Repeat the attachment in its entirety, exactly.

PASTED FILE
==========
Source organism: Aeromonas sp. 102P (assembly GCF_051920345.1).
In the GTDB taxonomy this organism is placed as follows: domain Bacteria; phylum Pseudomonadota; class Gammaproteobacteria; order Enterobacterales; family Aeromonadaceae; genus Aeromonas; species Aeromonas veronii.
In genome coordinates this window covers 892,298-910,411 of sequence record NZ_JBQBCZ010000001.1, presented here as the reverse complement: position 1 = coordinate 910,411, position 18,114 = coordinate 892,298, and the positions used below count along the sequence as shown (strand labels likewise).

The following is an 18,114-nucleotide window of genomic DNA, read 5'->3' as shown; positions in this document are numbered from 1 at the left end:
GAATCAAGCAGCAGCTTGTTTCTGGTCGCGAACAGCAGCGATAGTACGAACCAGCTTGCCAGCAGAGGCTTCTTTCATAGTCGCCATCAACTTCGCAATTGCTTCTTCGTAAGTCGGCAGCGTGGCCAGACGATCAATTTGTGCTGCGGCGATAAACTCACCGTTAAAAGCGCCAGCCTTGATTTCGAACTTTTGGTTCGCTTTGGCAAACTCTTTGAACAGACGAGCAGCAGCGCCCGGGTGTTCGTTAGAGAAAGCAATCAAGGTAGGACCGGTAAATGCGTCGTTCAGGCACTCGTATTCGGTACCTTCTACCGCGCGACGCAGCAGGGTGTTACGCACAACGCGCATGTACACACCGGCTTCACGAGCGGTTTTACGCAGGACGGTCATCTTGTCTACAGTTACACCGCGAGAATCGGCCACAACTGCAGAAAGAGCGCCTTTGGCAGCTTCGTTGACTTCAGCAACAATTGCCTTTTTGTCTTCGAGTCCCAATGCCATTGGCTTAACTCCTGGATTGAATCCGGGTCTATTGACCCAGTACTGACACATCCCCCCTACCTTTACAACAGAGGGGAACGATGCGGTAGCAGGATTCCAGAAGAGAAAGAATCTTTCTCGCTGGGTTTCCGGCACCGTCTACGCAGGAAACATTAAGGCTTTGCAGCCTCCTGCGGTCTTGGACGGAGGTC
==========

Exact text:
Source organism: Aeromonas sp. 102P (assembly GCF_051920345.1).
In the GTDB taxonomy this organism is placed as follows: domain Bacteria; phylum Pseudomonadota; class Gammaproteobacteria; order Enterobacterales; family Aeromonadaceae; genus Aeromonas; species Aeromonas veronii.
In genome coordinates this window covers 892,298-910,411 of sequence record NZ_JBQBCZ010000001.1, presented here as the reverse complement: position 1 = coordinate 910,411, position 18,114 = coordinate 892,298, and the positions used below count along the sequence as shown (strand labels likewise).

The following is an 18,114-nucleotide window of genomic DNA, read 5'->3' as shown; positions in this document are numbered from 1 at the left end:
GAATCAAGCAGCAGCTTGTTTCTGGTCGCGAACAGCAGCGATAGTACGAACCAGCTTGCCAGCAGAGGCTTCTTTCATAGTCGCCATCAACTTCGCAATTGCTTCTTCGTAAGTCGGCAGCGTGGCCAGACGATCAATTTGTGCTGCGGCGATAAACTCACCGTTAAAAGCGCCAGCCTTGATTTCGAACTTTTGGTTCGCTTTGGCAAACTCTTTGAACAGACGAGCAGCAGCGCCCGGGTGTTCGTTAGAGAAAGCAATCAAGGTAGGACCGGTAAATGCGTCGTTCAGGCACTCGTATTCGGTACCTTCTACCGCGCGACGCAGCAGGGTGTTACGCACAACGCGCATGTACACACCGGCTTCACGAGCGGTTTTACGCAGGACGGTCATCTTGTCTACAGTTACACCGCGAGAATCGGCCACAACTGCAGAAAGAGCGCCTTTGGCAGCTTCGTTGACTTCAGCAACAATTGCCTTTTTGTCTTCGAGTCCCAATGCCATTGGCTTAACTCCTGGATTGAATCCGGGTCTATTGACCCAGTACTGACACATCCCCCCTACCTTTACAACAGAGGGGAACGATGCGGTAGCAGGATTCCAGAAGAGAAAGAATCTTTCTCGCTGGGTTTCCGGCACCGTCTACGCAGGAAACATTAAGGCTTTGCAGCCTCCTGCGGTCTTGGACGGAGGTC